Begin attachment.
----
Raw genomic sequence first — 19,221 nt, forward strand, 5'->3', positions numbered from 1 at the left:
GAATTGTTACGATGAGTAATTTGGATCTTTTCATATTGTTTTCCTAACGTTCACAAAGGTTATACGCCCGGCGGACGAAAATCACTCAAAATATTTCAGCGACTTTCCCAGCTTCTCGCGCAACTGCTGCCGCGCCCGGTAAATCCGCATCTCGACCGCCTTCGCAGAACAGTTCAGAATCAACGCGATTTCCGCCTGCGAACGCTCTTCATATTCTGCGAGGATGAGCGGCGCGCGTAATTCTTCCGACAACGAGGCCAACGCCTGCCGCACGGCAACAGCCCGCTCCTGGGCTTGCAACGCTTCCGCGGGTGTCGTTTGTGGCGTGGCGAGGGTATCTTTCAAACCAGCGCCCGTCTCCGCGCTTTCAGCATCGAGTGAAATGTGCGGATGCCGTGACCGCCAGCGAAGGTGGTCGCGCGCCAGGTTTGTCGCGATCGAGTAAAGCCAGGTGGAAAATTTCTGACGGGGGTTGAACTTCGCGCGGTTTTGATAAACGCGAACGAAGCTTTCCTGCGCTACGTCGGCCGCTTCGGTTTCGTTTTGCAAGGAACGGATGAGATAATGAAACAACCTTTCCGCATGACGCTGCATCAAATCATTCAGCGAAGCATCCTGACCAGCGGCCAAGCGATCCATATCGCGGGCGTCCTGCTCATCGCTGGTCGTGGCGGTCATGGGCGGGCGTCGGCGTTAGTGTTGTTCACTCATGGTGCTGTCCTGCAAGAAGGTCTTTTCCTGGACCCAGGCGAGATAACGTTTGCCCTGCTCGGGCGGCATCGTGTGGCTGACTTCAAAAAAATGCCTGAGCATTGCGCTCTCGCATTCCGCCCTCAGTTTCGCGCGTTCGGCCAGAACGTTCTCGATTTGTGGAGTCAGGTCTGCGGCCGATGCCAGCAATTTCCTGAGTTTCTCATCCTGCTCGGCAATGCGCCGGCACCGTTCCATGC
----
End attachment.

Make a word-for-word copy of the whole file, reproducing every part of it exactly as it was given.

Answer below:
Raw genomic sequence first — 19,221 nt, forward strand, 5'->3', positions numbered from 1 at the left:
GAATTGTTACGATGAGTAATTTGGATCTTTTCATATTGTTTTCCTAACGTTCACAAAGGTTATACGCCCGGCGGACGAAAATCACTCAAAATATTTCAGCGACTTTCCCAGCTTCTCGCGCAACTGCTGCCGCGCCCGGTAAATCCGCATCTCGACCGCCTTCGCAGAACAGTTCAGAATCAACGCGATTTCCGCCTGCGAACGCTCTTCATATTCTGCGAGGATGAGCGGCGCGCGTAATTCTTCCGACAACGAGGCCAACGCCTGCCGCACGGCAACAGCCCGCTCCTGGGCTTGCAACGCTTCCGCGGGTGTCGTTTGTGGCGTGGCGAGGGTATCTTTCAAACCAGCGCCCGTCTCCGCGCTTTCAGCATCGAGTGAAATGTGCGGATGCCGTGACCGCCAGCGAAGGTGGTCGCGCGCCAGGTTTGTCGCGATCGAGTAAAGCCAGGTGGAAAATTTCTGACGGGGGTTGAACTTCGCGCGGTTTTGATAAACGCGAACGAAGCTTTCCTGCGCTACGTCGGCCGCTTCGGTTTCGTTTTGCAAGGAACGGATGAGATAATGAAACAACCTTTCCGCATGACGCTGCATCAAATCATTCAGCGAAGCATCCTGACCAGCGGCCAAGCGATCCATATCGCGGGCGTCCTGCTCATCGCTGGTCGTGGCGGTCATGGGCGGGCGTCGGCGTTAGTGTTGTTCACTCATGGTGCTGTCCTGCAAGAAGGTCTTTTCCTGGACCCAGGCGAGATAACGTTTGCCCTGCTCGGGCGGCATCGTGTGGCTGACTTCAAAAAAATGCCTGAGCATTGCGCTCTCGCATTCCGCCCTCAGTTTCGCGCGTTCGGCCAGAACGTTCTCGATTTGTGGAGTCAGGTCTGCGGCCGATGCCAGCAATTTCCTGAGTTTCTCATCCTGCTCGGCAATGCGCCGGCACCGTTCCATGC